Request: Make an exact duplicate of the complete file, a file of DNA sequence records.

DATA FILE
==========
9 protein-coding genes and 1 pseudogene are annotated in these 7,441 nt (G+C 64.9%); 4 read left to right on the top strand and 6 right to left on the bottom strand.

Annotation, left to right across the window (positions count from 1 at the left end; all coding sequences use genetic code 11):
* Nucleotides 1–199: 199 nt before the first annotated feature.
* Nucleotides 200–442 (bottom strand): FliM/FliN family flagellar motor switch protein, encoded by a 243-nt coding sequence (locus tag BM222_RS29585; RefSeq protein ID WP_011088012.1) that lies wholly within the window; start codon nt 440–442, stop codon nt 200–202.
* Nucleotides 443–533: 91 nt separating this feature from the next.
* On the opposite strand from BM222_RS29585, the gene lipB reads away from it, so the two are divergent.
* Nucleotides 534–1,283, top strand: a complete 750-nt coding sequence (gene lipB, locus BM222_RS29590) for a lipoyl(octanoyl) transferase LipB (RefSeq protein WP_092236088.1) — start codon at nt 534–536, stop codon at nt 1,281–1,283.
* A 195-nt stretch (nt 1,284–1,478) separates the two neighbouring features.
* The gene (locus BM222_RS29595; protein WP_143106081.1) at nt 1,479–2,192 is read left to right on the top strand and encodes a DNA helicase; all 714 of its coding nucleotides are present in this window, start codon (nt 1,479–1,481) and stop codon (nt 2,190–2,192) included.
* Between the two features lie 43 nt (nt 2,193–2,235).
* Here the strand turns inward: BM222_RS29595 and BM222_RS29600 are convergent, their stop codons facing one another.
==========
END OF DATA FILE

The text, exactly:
9 protein-coding genes and 1 pseudogene are annotated in these 7,441 nt (G+C 64.9%); 4 read left to right on the top strand and 6 right to left on the bottom strand.

Annotation, left to right across the window (positions count from 1 at the left end; all coding sequences use genetic code 11):
* Nucleotides 1–199: 199 nt before the first annotated feature.
* Nucleotides 200–442 (bottom strand): FliM/FliN family flagellar motor switch protein, encoded by a 243-nt coding sequence (locus tag BM222_RS29585; RefSeq protein ID WP_011088012.1) that lies wholly within the window; start codon nt 440–442, stop codon nt 200–202.
* Nucleotides 443–533: 91 nt separating this feature from the next.
* On the opposite strand from BM222_RS29585, the gene lipB reads away from it, so the two are divergent.
* Nucleotides 534–1,283, top strand: a complete 750-nt coding sequence (gene lipB, locus BM222_RS29590) for a lipoyl(octanoyl) transferase LipB (RefSeq protein WP_092236088.1) — start codon at nt 534–536, stop codon at nt 1,281–1,283.
* A 195-nt stretch (nt 1,284–1,478) separates the two neighbouring features.
* The gene (locus BM222_RS29595; protein WP_143106081.1) at nt 1,479–2,192 is read left to right on the top strand and encodes a DNA helicase; all 714 of its coding nucleotides are present in this window, start codon (nt 1,479–1,481) and stop codon (nt 2,190–2,192) included.
* Between the two features lie 43 nt (nt 2,193–2,235).
* Here the strand turns inward: BM222_RS29595 and BM222_RS29600 are convergent, their stop codons facing one another.